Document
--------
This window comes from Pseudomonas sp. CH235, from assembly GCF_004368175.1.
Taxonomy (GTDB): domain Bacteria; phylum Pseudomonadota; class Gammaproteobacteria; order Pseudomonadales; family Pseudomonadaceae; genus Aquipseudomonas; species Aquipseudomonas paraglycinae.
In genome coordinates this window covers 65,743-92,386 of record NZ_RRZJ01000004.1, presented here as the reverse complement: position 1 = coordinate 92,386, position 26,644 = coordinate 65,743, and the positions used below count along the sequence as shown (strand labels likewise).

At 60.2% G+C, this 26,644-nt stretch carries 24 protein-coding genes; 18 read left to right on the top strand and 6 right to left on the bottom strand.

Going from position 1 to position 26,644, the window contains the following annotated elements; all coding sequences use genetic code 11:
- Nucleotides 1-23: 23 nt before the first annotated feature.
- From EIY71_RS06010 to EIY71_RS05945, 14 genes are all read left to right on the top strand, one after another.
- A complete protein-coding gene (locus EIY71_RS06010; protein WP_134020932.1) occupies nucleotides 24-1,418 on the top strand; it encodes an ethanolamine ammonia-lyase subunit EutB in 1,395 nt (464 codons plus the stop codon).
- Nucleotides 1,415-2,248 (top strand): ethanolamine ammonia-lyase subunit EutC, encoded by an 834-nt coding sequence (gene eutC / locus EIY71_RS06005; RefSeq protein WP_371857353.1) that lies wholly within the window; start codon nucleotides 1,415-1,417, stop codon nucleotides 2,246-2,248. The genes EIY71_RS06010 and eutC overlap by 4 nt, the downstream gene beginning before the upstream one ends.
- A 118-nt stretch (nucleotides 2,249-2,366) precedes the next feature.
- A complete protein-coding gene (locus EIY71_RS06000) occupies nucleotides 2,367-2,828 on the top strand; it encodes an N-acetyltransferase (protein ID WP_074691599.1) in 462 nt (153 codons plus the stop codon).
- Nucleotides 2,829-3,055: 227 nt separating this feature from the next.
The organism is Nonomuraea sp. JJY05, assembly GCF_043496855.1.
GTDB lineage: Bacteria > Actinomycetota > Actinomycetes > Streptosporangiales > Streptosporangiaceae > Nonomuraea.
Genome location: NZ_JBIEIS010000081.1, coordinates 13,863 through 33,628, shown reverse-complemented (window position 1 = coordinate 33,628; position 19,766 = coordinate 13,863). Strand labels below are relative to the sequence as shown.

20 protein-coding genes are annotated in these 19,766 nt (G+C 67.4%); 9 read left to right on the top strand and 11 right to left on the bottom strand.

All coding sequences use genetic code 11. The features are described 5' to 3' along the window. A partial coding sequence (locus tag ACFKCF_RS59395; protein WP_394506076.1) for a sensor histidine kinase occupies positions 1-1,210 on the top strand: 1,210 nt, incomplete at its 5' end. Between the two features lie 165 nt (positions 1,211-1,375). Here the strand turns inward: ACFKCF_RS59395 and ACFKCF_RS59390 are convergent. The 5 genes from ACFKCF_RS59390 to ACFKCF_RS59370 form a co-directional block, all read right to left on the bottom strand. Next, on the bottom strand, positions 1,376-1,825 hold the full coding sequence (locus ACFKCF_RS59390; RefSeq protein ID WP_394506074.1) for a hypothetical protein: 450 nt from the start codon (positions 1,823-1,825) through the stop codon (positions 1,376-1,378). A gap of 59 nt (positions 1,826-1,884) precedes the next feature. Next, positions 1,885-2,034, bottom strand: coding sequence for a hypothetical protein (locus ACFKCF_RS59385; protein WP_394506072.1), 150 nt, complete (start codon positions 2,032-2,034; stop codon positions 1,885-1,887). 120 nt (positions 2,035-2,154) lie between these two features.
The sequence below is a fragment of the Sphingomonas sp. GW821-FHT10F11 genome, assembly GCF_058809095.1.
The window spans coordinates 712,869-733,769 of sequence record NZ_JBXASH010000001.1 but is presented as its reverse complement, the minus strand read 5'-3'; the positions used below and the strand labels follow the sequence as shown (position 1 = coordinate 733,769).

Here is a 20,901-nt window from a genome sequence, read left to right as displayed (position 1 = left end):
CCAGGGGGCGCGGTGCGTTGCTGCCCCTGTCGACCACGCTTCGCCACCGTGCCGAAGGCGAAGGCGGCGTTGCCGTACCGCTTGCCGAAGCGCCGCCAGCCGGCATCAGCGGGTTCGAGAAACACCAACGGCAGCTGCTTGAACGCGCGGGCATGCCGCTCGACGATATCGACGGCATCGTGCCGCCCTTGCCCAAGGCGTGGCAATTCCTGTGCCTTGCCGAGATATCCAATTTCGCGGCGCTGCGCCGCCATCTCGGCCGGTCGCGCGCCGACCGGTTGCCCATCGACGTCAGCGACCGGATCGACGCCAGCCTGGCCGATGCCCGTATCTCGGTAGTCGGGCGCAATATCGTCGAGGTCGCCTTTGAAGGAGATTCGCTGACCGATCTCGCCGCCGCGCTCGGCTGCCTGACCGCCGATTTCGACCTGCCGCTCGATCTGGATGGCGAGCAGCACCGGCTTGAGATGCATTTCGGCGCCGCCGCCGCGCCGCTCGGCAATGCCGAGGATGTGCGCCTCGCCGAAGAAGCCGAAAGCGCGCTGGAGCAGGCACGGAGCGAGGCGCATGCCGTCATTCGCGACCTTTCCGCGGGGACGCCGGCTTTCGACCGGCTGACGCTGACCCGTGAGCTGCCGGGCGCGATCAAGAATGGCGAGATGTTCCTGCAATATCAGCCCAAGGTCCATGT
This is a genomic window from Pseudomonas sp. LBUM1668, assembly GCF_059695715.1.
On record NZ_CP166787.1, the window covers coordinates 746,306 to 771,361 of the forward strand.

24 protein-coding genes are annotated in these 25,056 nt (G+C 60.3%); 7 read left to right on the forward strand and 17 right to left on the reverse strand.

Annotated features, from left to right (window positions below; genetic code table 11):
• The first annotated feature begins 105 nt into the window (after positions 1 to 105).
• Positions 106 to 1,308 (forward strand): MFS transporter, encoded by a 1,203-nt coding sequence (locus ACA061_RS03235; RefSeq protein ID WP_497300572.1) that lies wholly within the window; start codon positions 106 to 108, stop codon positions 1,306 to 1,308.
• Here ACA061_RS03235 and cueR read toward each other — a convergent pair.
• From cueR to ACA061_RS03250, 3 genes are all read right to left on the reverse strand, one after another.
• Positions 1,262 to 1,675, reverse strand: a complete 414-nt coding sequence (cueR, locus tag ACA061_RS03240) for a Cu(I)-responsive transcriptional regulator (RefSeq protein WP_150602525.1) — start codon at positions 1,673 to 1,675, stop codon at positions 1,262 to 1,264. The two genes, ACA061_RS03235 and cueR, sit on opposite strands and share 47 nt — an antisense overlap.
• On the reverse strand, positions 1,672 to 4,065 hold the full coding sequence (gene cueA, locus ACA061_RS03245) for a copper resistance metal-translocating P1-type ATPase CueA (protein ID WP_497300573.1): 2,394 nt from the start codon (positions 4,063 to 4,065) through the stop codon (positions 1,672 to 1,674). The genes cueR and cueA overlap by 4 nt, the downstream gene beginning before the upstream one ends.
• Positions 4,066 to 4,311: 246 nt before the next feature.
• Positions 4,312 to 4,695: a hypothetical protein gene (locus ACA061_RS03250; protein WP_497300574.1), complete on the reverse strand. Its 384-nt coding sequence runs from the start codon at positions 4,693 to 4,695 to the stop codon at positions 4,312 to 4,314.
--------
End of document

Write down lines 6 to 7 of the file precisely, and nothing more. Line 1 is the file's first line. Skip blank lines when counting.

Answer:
- Nucleotides 1-23: 23 nt before the first annotated feature.
- From EIY71_RS06010 to EIY71_RS05945, 14 genes are all read left to right on the top strand, one after another.